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Cricket Memorabilia W.G Grace

Posted on October 11, 2011 by Selby There have been 1 comment(s)

Cricket Memorabilia associated with William Gilbert Grace (1848-1915) is a welcome addition to any collection, I am fortunate to have purchased at auction the book Cricket hand signed by Grace this I would regard as one of my most highly prized collectables certainly one of my most expensive purchases of sports memorabilia.

If most people had to name a famous cricketer from the past it is almost certain that they would nominate Grace, who could well be regarded as the most famous amateur cricketer of all time, his image is as easily recognisable and as familiar as any of the famous cricketing drawings .
WGG a right handed all-rounder hailed from a cricketing family his sporting interests included athletics 440 yard hurdling and football. He enrolled at Bristol medical school and qualified as a medical practitioner in 1879 which confirmed his long standing position as an amateur cricketer.
The pavilion at Lords CC in St Johns Wood London is home to the world’s oldest museum of sports memorabilia, whilst the museum contains a wide range of exhibits it is also home to that elusive trophy of cricket “The Ashes”, WGG is well represented by the famous plaster of Paris Bust donated by his widow Agnes in 1919, a number of portraits and other cricket memorabilia.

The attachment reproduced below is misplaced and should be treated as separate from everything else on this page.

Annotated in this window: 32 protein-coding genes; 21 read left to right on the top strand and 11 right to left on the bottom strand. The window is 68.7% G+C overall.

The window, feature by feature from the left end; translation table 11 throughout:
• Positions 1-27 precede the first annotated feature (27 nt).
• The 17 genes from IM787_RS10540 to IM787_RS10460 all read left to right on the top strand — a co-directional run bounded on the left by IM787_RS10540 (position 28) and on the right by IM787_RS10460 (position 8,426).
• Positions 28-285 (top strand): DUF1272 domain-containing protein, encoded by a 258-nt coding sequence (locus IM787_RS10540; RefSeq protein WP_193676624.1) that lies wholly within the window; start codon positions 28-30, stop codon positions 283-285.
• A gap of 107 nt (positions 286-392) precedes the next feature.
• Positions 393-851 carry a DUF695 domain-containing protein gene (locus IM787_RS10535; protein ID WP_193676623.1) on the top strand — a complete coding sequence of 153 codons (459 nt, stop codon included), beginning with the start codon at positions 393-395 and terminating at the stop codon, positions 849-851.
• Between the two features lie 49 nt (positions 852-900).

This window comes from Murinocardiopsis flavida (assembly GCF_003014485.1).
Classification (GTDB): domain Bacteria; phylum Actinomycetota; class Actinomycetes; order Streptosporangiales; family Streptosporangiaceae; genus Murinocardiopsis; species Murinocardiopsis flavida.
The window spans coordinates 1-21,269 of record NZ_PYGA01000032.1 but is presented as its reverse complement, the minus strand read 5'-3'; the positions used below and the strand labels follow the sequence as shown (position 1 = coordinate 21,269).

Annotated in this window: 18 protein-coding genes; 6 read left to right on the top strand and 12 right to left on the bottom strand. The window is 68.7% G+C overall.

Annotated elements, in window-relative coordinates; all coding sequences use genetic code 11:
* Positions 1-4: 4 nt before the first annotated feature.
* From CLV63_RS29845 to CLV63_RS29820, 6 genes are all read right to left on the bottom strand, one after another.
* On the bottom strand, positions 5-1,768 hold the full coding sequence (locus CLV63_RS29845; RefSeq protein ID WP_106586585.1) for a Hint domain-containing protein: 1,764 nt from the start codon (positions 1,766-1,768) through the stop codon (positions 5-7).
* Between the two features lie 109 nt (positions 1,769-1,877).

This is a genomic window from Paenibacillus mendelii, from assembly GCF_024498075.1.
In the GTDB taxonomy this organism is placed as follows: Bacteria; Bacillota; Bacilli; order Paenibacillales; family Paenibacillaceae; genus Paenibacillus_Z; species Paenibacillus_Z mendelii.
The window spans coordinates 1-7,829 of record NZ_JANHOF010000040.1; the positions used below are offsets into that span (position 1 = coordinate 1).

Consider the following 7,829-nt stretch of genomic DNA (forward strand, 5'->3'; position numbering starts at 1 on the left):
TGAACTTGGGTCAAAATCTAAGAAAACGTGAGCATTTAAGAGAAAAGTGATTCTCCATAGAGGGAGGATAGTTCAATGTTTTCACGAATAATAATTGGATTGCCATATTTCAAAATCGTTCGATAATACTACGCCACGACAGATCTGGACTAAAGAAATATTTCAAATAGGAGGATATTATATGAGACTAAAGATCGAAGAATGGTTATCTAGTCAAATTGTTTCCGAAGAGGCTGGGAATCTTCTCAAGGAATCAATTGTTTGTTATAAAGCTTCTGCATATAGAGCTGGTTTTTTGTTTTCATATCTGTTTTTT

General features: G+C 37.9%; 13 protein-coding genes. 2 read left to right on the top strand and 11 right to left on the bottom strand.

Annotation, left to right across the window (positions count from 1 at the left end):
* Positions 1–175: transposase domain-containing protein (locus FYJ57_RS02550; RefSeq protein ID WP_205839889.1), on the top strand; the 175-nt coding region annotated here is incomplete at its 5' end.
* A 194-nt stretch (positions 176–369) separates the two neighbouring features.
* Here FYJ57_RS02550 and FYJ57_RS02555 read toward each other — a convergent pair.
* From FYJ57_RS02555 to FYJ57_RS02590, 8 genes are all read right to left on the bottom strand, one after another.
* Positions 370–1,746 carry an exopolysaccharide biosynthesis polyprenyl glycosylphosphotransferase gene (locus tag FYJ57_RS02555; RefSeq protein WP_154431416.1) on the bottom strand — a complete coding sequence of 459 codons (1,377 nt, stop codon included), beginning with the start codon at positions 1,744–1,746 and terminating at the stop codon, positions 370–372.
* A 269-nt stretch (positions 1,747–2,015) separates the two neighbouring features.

Indeed anyone who has enjoyed watching cricket at Lords CC most probably entered the ground through the ornamental Grace Gates entrance situated on the St Johns wood road. The gates were erected in 1923 and include the word “the greatest cricketer” in the dedication, what a fitting tribute at the home of cricket.
Grace who originated from Bristol began playing County Cricket for Gloucestershire in 1862. By 1864 he was making appearances at Lords and the Oval, culminating in his First Class debut in 1865 playing for Gentlemen of the South. I have included below a brief précis of his playing career:
His First Class career which began in 1865 continued until 1908 during which he achieved 126 Centuries at an average of just under 40 runs. With the ball 2809 wickets at an average of 18.14, add to that 876 First Class Catches and what a remarkable career he had!!!
In later life he enjoyed participating in Golf, Lawn Tennis and Curling an excellent participant sport which originated in Scotland in the 1600S and could be likened to Bowls or Shuffleboard on ice. The Royal Caledonian Curling Club in the definitive governing body for the game should anyone wishes to pursue this enjoyable game. Curling sports memorabilia is not at all common and would great to exhibit.
Tony Selby
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1 Response to Cricket Memorabilia W.G Grace

  • Bruce says:

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    Posted on October 13, 2011 at 3:53 pm